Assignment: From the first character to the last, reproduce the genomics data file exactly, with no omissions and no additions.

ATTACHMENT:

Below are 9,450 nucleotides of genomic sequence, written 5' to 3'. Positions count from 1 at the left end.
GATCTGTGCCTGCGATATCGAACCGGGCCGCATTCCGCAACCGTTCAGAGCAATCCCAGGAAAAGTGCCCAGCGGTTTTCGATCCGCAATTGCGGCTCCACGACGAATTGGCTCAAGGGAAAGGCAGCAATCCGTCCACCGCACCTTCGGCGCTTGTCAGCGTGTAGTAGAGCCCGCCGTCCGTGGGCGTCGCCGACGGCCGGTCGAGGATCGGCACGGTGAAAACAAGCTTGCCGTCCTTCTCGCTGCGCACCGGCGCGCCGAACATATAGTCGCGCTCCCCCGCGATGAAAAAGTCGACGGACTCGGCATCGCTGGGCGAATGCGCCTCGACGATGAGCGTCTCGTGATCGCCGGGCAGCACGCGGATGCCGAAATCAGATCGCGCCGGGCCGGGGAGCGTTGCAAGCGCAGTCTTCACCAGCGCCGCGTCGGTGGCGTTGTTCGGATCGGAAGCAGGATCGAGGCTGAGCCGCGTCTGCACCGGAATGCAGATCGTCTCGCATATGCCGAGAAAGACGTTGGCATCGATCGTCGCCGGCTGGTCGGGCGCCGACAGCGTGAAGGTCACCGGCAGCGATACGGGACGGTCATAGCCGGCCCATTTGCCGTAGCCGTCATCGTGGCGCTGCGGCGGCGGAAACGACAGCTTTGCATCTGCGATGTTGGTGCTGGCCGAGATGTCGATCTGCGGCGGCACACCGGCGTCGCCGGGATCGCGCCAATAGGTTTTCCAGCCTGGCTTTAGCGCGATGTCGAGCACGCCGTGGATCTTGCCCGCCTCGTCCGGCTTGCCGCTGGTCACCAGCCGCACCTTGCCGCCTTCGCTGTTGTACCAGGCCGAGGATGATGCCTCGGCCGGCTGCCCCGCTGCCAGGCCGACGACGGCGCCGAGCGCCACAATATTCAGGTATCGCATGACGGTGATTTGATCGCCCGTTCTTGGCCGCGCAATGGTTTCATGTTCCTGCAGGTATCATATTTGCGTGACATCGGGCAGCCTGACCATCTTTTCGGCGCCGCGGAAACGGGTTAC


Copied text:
Below are 9,450 nucleotides of genomic sequence, written 5' to 3'. Positions count from 1 at the left end.
GATCTGTGCCTGCGATATCGAACCGGGCCGCATTCCGCAACCGTTCAGAGCAATCCCAGGAAAAGTGCCCAGCGGTTTTCGATCCGCAATTGCGGCTCCACGACGAATTGGCTCAAGGGAAAGGCAGCAATCCGTCCACCGCACCTTCGGCGCTTGTCAGCGTGTAGTAGAGCCCGCCGTCCGTGGGCGTCGCCGACGGCCGGTCGAGGATCGGCACGGTGAAAACAAGCTTGCCGTCCTTCTCGCTGCGCACCGGCGCGCCGAACATATAGTCGCGCTCCCCCGCGATGAAAAAGTCGACGGACTCGGCATCGCTGGGCGAATGCGCCTCGACGATGAGCGTCTCGTGATCGCCGGGCAGCACGCGGATGCCGAAATCAGATCGCGCCGGGCCGGGGAGCGTTGCAAGCGCAGTCTTCACCAGCGCCGCGTCGGTGGCGTTGTTCGGATCGGAAGCAGGATCGAGGCTGAGCCGCGTCTGCACCGGAATGCAGATCGTCTCGCATATGCCGAGAAAGACGTTGGCATCGATCGTCGCCGGCTGGTCGGGCGCCGACAGCGTGAAGGTCACCGGCAGCGATACGGGACGGTCATAGCCGGCCCATTTGCCGTAGCCGTCATCGTGGCGCTGCGGCGGCGGAAACGACAGCTTTGCATCTGCGATGTTGGTGCTGGCCGAGATGTCGATCTGCGGCGGCACACCGGCGTCGCCGGGATCGCGCCAATAGGTTTTCCAGCCTGGCTTTAGCGCGATGTCGAGCACGCCGTGGATCTTGCCCGCCTCGTCCGGCTTGCCGCTGGTCACCAGCCGCACCTTGCCGCCTTCGCTGTTGTACCAGGCCGAGGATGATGCCTCGGCCGGCTGCCCCGCTGCCAGGCCGACGACGGCGCCGAGCGCCACAATATTCAGGTATCGCATGACGGTGATTTGATCGCCCGTTCTTGGCCGCGCAATGGTTTCATGTTCCTGCAGGTATCATATTTGCGTGACATCGGGCAGCCTGACCATCTTTTCGGCGCCGCGGAAACGGGTTAC